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Jul14

Problems in the Mayor’s FY15 Budget Proposal

Experienced advocates for the arts will remember that within last year’s budget, Ward 2 Councilmember Jack Evans (and the Council) nested a dedicated funding mechanism for the Arts for fiscal years 2015- 2017.  The mechanism would allocate a percentage of the collected sales tax, up to $20 million per year, to the DC Commission on the Arts and Humanities.

We thought that was a great proposal for several reasons. The funding level of $20 million is good, but just as important, the mechanism would have stabilized arts funding in the District.

Funding for the city’s agency for the arts and humanities was cut five times in four years –from over $14 million to under $4 million– between 2009 and 2012. Councilmember Evans and arts leaders in the City Council — including Jim Graham, Marion Barry, David Grosso, Anita Bonds, and Kenyan McDuffie — have increased arts funding from the Mayor’s terrible proposals each of the last three years. But we’re still fighting for stable funding.

Stable funding is essential to any conversation on funding priorities. Because the total budget number has ricocheted around year to year, the granting programs offered by the DCCAH to support arts in DC have been changed on-the-fly each year for the last several years. The UpStart program, while retained in name, has been gutted; the Festival granting panel was collapsed into the City Arts panel; the Hip Hop Theater panel was eliminated; the Young Artists granting panel was eliminated; there is still no Humanities support.

It’s impossible, as Advocates, to engage in substantive conversation about priorities while funding –on the whole– is shaky. Our first priority as an organization is to ensure adequate funding for the arts community in DC. As funding is stabilized, policymakers can substantively consider whether or not “X” or “Y” funding program is a relative policy priority within the arts and humanities budget.

The law included in the final FY14 budget proposal, drafted by Councilmember Evans, would have stabilized funding for FY 15, 16 and 17. The mayor’s budget proposal, while including an increase from the FY14 budget, decreased the total funding level, and eliminated the dedicated sales tax allocation, eliminating stable year to year funding for the DCCAH.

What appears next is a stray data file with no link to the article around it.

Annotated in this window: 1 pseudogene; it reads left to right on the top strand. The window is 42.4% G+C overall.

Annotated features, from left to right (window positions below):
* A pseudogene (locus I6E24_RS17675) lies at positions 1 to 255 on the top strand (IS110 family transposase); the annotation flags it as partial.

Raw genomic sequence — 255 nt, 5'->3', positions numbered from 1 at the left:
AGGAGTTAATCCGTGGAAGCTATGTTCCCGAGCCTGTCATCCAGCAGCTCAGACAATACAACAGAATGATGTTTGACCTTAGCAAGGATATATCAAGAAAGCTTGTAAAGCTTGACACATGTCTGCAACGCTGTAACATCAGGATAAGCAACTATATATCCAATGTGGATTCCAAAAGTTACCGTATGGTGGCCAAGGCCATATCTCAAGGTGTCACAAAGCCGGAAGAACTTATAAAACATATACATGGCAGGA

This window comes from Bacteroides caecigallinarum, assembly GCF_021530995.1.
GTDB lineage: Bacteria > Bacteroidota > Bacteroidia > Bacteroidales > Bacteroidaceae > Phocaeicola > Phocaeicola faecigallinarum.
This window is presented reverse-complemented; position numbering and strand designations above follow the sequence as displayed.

To see this for yourself, click here to download the Mayor’s FY15 budget proposal.  See pg 91 (of 298) to see the dedication allocation, and explanation of reversal on Pg 92.  See page 157 to see the recent year’s allocations, showing the $3.9mil local in 2012, and our big win, the increase to $11.1 mil in 2013.  See page 253 for the proposed increase in FY15 local funds to $14.6 mill. While we’ve lost the dedicated sales tax allocation ($20 million for Fy15 to Fy17), the Mayor has proposed a one time increase to $14.6 mil to replace it.

See page 275 for the budget narrative summary: “(11) Commission on Arts and Humanities. –$16,460,000 (including $14,603,000 from local funds, $658,000 from Federal grant funds, $200,000 from other funds, and $1,000,000 from funds previously appropriated from this Act, under the heading “Federal Payment for D.C. Commission on the Arts and Humanities Grants”, to fund competitively awarded grants for nonprofit fine and performing arts organizations based in and primarily serving the District); provided, that all funds deposited into the Special Purpose Revenue Fund are, without regard to fiscal year, authorized for expenditure and shall remain available until expended;…”

To see what’s been funding in the last few years out of the current granting panels, download the DCCAH payments here:

FY 12 DCCAH payments
FY 13 DCCAH payments
FY 14 DCCAH payments